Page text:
1 March 2019

My name is Natasha and the day my story started was the 1st March 2019.

I had a miscarriage. It is the hardest thing I have had to say but it has got easier to be open about it. You feel like everyone is looking at you when it happens yet most have no idea what you have just been through.

I miscarried at 6-7 weeks but only found out when I should have been 9 weeks. This was my second pregnancy as I have a beautiful 3 year old daughter. We were so excited to be pregnant again and I had suffered with Post Natal Depression so it took a lot, through CBT to anti-depressants, to get me back to a good place.

We were so happy to be pregnant again and I also found out my colleague at work was also pregnant, just 1 week in front, so that was exciting!

At around 5 weeks I started to get a lot of strong shooting pains and with having anxiety. I thought I’d best get checked. Our local EPAU were very reassuring and kind. They took my bloods and did a scan. They could see a pending pregnancy and weren’t worried. I went in the next day for follow up blood tests to check the HCG levels where increasing.

Later that day I received a call. Unfortunately my HCG levels hadn’t doubled, suggesting a miscarriage was imminent. I was devastated. We had to wait 5 days until they could scan me again. When I went back for my scan, we were so scared until ‘We have a little baby and strong heartbeat here!’ We were so relieved!

A week later I started to get strong cramps again, similar to contractions. After a couple of days, I found a small amount of brown discharge. I tried not to worry and left it. Two days later I saw a bit of blood. I had bled in my 1st pregnancy but all was OK so I called EPAU who again weren’t overly worried but they asked if I could go in.

I laid on the bed so anxious to hear news & felt like I was wasting their time. I looked at my husband who knew what they were looking for. His face started to tell me a different story and grabbed my hand. The sonographer put her hand on my knee. Both were in silence. I just knew at that point I was about to hear the worst news possible.

“I am so sorry, we can’t see the heartbeat anymore, your baby has died”. I threw my hands over my face and screamed. I felt like a little girl. I sat up and said ‘Are you sure? Please can you double check?’ She kindly showed me & explained.

This was a nightmare I was praying to be woken from. I don’t think I listened to the nurse telling me the next steps. I got home and the first thing I saw was the scan picture of our baby a week before. I was completely heartbroken.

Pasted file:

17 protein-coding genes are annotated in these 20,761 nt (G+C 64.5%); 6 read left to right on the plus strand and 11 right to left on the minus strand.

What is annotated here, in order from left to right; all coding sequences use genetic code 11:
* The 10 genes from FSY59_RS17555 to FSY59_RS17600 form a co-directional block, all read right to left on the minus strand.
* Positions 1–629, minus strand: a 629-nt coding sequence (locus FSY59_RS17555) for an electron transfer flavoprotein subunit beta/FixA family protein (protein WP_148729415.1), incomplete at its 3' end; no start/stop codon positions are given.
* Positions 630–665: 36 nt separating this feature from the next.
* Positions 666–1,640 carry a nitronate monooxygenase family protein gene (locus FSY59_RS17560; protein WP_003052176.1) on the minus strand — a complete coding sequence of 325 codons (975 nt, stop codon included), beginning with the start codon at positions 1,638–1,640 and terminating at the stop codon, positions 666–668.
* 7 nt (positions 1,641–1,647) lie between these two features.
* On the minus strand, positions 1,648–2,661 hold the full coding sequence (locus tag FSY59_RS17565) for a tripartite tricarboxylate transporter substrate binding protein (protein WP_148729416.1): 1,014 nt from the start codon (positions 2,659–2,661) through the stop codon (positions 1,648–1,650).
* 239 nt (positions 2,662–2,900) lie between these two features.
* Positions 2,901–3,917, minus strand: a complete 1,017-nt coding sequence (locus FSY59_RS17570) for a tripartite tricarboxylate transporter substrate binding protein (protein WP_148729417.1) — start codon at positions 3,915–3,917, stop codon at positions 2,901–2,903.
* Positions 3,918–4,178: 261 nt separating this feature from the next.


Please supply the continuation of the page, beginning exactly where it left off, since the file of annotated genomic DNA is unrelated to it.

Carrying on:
Within 3 days I was back in hospital to have surgery. I felt so angry. Why me? Was it something I did? I questioned myself constantly. The hardest part was comforting people who came to give us their condolences! That was very confusing to me who was grieving.

I felt like time should have stopped for a while for us & like people had forgotten. Did they know what I’d just been through doesn’t just go away? It’s hard to think logically in those times as everyone does have you in their thoughts, but they also have their lives to lead.

6 weeks later I still dream of what could be. Both my husband and I have supported each other strongly through this and we have continued to do so.  My colleague is moving on to have a wonderful pregnancy and I am so happy for her. I do feel envious, but we are both on different journeys and we hope to try again. I have made a memory box to put in our scan, pregnancy tests, a letter I wrote and a little card my daughter drew.

The day after the miscarriage, our daughter lay in our bed and randomly shouted ‘Fairy! It’s Mummy’s Fairy!’ She continues to tell us where our fairy is. The strength & comfort from remembering that has helped us to be strong and take those small steps to move slowly on, not forgetting our loss.

When people ask me how many children I have, I say I have a daughter who is 3 and one who just couldn’t be with us but is in our hearts.

The way we will remember is having a memory box of all the little items we have so that we can show our daughter as she grows, with pride that she has another sibling with wings. We also have a little heart plaque at home so that they will always be a part of us. “I carried you for a moment but will love you for a lifetime”.

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